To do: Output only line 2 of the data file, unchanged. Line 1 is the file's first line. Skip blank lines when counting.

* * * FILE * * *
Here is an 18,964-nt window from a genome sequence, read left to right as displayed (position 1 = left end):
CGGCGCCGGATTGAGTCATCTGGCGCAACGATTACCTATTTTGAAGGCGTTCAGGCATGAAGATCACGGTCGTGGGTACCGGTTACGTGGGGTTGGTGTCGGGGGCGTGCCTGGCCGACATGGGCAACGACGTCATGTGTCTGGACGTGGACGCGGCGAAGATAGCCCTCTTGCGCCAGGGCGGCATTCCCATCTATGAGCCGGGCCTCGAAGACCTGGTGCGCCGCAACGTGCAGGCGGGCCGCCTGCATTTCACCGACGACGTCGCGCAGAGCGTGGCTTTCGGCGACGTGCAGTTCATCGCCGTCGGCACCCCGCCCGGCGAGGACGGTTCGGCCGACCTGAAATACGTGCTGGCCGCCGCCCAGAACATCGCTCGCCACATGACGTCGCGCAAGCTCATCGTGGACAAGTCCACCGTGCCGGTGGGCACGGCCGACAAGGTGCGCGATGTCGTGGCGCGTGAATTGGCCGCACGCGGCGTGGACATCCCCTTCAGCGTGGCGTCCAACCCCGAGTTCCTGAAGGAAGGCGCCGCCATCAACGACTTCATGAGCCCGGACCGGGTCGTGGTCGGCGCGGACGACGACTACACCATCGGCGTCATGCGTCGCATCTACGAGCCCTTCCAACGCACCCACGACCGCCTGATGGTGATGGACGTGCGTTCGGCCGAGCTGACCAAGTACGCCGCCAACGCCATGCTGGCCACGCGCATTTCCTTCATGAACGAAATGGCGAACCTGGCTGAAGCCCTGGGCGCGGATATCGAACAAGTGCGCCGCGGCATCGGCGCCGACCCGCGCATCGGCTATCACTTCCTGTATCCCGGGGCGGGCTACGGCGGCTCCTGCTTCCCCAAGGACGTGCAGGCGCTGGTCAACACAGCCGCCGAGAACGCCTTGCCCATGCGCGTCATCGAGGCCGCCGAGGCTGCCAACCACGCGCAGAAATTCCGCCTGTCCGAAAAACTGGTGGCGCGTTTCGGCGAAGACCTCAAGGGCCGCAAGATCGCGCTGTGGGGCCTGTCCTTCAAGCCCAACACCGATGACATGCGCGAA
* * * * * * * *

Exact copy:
CGGCGCCGGATTGAGTCATCTGGCGCAACGATTACCTATTTTGAAGGCGTTCAGGCATGAAGATCACGGTCGTGGGTACCGGTTACGTGGGGTTGGTGTCGGGGGCGTGCCTGGCCGACATGGGCAACGACGTCATGTGTCTGGACGTGGACGCGGCGAAGATAGCCCTCTTGCGCCAGGGCGGCATTCCCATCTATGAGCCGGGCCTCGAAGACCTGGTGCGCCGCAACGTGCAGGCGGGCCGCCTGCATTTCACCGACGACGTCGCGCAGAGCGTGGCTTTCGGCGACGTGCAGTTCATCGCCGTCGGCACCCCGCCCGGCGAGGACGGTTCGGCCGACCTGAAATACGTGCTGGCCGCCGCCCAGAACATCGCTCGCCACATGACGTCGCGCAAGCTCATCGTGGACAAGTCCACCGTGCCGGTGGGCACGGCCGACAAGGTGCGCGATGTCGTGGCGCGTGAATTGGCCGCACGCGGCGTGGACATCCCCTTCAGCGTGGCGTCCAACCCCGAGTTCCTGAAGGAAGGCGCCGCCATCAACGACTTCATGAGCCCGGACCGGGTCGTGGTCGGCGCGGACGACGACTACACCATCGGCGTCATGCGTCGCATCTACGAGCCCTTCCAACGCACCCACGACCGCCTGATGGTGATGGACGTGCGTTCGGCCGAGCTGACCAAGTACGCCGCCAACGCCATGCTGGCCACGCGCATTTCCTTCATGAACGAAATGGCGAACCTGGCTGAAGCCCTGGGCGCGGATATCGAACAAGTGCGCCGCGGCATCGGCGCCGACCCGCGCATCGGCTATCACTTCCTGTATCCCGGGGCGGGCTACGGCGGCTCCTGCTTCCCCAAGGACGTGCAGGCGCTGGTCAACACAGCCGCCGAGAACGCCTTGCCCATGCGCGTCATCGAGGCCGCCGAGGCTGCCAACCACGCGCAGAAATTCCGCCTGTCCGAAAAACTGGTGGCGCGTTTCGGCGAAGACCTCAAGGGCCGCAAGATCGCGCTGTGGGGCCTGTCCTTCAAGCCCAACACCGATGACATGCGCGAA